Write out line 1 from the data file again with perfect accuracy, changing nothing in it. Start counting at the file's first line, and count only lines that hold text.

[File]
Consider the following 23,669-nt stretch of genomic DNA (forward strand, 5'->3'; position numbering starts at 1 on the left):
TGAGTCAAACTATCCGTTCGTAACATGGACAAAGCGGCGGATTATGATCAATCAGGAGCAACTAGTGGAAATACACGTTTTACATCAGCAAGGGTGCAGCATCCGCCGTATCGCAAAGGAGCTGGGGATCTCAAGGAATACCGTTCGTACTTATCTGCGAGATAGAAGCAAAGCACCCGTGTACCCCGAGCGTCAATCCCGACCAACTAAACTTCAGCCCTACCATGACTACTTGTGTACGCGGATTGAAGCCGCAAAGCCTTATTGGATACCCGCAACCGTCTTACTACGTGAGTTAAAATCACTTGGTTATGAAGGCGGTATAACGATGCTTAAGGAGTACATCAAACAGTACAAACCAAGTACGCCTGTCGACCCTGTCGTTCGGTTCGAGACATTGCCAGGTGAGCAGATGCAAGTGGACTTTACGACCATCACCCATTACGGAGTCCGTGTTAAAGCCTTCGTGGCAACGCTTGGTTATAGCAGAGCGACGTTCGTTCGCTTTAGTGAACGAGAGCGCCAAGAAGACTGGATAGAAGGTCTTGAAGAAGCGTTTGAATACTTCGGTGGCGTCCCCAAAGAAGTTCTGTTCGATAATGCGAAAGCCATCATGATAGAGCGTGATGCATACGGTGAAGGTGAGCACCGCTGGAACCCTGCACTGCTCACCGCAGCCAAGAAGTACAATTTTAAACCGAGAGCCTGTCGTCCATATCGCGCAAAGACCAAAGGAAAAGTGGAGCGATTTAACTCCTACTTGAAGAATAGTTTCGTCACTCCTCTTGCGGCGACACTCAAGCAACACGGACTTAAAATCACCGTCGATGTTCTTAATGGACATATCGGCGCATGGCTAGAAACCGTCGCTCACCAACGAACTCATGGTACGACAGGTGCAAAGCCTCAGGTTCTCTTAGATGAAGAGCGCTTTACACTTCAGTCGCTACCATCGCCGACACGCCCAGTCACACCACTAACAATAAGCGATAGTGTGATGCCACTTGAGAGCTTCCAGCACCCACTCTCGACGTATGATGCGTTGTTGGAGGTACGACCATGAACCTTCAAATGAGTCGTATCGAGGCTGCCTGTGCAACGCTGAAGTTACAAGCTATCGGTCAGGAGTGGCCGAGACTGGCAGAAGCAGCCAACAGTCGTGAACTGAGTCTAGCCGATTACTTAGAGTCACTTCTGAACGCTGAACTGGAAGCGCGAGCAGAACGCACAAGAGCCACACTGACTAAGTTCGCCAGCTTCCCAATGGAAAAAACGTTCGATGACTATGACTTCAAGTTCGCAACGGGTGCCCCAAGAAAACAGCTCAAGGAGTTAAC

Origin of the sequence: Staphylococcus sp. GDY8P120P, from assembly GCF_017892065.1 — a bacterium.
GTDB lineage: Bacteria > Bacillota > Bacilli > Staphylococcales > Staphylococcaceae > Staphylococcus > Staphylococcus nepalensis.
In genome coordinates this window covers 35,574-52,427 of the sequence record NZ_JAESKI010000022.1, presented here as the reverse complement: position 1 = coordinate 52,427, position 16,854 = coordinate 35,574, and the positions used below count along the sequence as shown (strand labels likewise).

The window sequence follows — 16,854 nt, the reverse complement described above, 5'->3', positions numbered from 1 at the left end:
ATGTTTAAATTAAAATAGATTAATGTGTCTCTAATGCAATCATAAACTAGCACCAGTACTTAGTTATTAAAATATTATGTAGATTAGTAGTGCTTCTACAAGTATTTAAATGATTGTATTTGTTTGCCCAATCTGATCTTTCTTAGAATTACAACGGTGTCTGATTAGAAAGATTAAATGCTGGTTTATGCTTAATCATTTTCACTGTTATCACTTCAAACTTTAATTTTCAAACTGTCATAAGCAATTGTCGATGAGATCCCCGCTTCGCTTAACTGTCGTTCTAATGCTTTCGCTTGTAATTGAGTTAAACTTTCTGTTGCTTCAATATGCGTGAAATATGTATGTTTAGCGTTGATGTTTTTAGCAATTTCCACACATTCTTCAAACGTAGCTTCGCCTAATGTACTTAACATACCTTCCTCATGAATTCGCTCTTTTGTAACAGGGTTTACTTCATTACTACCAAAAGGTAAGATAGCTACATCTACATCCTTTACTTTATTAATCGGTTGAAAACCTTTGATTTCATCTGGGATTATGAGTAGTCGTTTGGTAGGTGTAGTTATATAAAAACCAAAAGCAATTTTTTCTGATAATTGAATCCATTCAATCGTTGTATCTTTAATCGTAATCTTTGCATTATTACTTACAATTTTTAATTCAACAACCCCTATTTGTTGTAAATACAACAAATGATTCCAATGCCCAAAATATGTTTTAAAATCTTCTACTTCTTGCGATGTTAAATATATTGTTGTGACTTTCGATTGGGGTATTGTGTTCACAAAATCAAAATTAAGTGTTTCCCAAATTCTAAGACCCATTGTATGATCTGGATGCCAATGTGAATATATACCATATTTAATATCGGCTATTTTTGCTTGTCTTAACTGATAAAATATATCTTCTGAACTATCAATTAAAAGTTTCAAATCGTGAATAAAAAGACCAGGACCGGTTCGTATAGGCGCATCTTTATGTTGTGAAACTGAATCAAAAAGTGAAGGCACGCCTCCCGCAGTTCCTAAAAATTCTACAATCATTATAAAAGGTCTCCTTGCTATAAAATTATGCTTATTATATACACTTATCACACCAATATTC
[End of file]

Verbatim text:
Consider the following 23,669-nt stretch of genomic DNA (forward strand, 5'->3'; position numbering starts at 1 on the left):